To set the scene – this is the waiting room in our local hospital’s imaging center, the place where women undergo Sonography, 3D Digital Mammography, Computer Aided Detection, and Stereotactic Breast Biopsies. It is a clean, well lighted place; the chairs are reasonably comfortable, and the decor is unremarkable. Women of an age come and go, checking in, sitting for a few moments, rising quickly when called. Most are alone. My wife was scheduled for a host of tests, some of which could indicate a need for more invasive testing, so I wanted to be on hand, just in case. The very good news is that at the end of the morning, my wife emerged with a great report card, off the watch list for another year, and ready to celebrate with a pancake breakfast. Good news, much relief, and an entirely successful four hours very well spent.
The only glitch was that I had forgotten to bring my computer or my Kindle, so for those few moderately anxious hours I worked my way through the center’s magazines, moving from stack to stack as seats emptied and the next pile became available.
About an hour into the magazine maelstrom, it occurred to me that someone deep in the bowels of the administrative wing of the huge medical center of which this office is but a tiny adjunct must had invested a fair amount of time in selecting these subscriptions. These were freshly published magazines, not cast-offs. not rumpled, coffee stained shards of magazines from which recipes has been torn; these were current, obviously curated and kept up-to-date. And there were a lot of them.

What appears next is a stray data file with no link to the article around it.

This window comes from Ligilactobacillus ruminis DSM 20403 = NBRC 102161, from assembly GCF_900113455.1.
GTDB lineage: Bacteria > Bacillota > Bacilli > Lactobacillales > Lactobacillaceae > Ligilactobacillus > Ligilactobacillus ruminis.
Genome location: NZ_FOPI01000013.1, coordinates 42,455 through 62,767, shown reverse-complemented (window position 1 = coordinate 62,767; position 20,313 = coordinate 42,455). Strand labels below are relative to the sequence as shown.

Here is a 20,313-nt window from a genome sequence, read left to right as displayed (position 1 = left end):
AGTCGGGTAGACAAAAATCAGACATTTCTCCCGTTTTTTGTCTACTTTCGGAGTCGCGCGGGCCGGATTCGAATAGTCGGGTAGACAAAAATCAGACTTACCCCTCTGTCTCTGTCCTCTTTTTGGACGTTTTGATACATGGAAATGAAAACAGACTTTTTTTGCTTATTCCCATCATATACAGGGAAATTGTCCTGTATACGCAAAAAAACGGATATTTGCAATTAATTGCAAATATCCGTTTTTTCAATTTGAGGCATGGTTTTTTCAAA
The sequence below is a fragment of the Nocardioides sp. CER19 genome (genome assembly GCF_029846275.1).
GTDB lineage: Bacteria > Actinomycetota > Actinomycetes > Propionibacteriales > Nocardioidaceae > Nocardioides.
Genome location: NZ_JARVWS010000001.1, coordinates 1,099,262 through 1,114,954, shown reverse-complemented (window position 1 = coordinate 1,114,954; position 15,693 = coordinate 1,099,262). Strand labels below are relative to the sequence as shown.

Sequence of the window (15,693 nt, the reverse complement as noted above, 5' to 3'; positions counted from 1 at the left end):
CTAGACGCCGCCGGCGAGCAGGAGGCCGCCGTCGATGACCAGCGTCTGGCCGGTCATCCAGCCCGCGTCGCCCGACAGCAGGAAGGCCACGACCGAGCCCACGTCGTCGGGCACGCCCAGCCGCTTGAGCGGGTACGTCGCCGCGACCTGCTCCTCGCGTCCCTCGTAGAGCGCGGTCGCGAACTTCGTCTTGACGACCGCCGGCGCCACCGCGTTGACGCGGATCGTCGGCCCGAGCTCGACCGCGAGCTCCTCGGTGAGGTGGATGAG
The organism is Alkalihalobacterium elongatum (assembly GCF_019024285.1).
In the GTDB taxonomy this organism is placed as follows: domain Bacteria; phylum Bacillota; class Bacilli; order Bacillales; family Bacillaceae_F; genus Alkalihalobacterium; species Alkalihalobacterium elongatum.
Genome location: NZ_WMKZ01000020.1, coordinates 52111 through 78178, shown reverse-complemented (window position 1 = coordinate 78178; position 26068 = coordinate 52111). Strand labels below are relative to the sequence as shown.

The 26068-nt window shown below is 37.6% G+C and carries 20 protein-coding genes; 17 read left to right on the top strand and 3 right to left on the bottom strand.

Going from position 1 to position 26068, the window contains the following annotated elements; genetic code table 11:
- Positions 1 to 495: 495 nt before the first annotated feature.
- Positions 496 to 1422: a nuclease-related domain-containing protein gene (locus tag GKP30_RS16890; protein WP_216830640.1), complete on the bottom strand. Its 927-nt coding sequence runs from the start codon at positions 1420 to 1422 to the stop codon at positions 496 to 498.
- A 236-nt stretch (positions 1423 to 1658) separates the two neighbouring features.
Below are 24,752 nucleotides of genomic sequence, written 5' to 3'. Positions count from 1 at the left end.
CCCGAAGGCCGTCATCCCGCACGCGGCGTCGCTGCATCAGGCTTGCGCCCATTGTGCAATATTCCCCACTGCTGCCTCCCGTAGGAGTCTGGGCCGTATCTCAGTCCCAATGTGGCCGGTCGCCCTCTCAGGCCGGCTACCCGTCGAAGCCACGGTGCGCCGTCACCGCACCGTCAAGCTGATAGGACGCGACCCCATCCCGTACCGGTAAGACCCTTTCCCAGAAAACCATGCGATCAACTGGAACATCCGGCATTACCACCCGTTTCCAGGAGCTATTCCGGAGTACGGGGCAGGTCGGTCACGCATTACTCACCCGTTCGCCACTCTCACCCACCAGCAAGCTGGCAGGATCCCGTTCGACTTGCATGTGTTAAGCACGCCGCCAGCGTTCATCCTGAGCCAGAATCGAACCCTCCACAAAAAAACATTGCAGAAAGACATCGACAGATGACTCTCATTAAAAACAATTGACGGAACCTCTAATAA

Sure, some were the celebrity stalking, quasi fashion magazines I regularly see in the check-out line. I have learned to be grateful for the chance to scan covers, moving from the hard-to-reach at the top of the racks (People, Oprah) to the in-my-face middle ranks (US, In Style, and my favorite, OK). Thanks to OK I know that “Meghan’s Baby Is On The Way … Already!”, and I find out that Leah escaped from Scientology. I have to admit that I’m not on a first name basis with celebrities, but I’m happy for Leah. Thanks to People, I can join mainstream conversations about the Bachelor Betrayal – “I made huge mistake … I had to take a risk”. The lines are long, the wait interminable, nothing’s moving, and I can take the time to check in on cultural trends about which I would know nothing. It could be so much worse as the nation’s most widely circulated magazines do not show up next to the impulse buying candy rack and would not so generously broaden my cultural horizons. The top three, AARP The Magazine, AARP Bulletin, and Costco Connection may one day perch above the Paydays and Peanut Butter Cups, but even an aging America may not be ready yet.
It’s not surprising to find some of these in a medical waiting room: People, Good Housekeeping, Home and Garden, US, Family Circle, Golf Digest, Sports Illustrated. Not surprising, but perhaps foolhardy as doctors’ offices lose something like sixty million dollars in stolen (ok, “borrowed”) magazines a year, particularly those that are gossip, fashion, or sports related. Apparently Forbes, the Economist, and Smithsonian live to see another week or month on the table.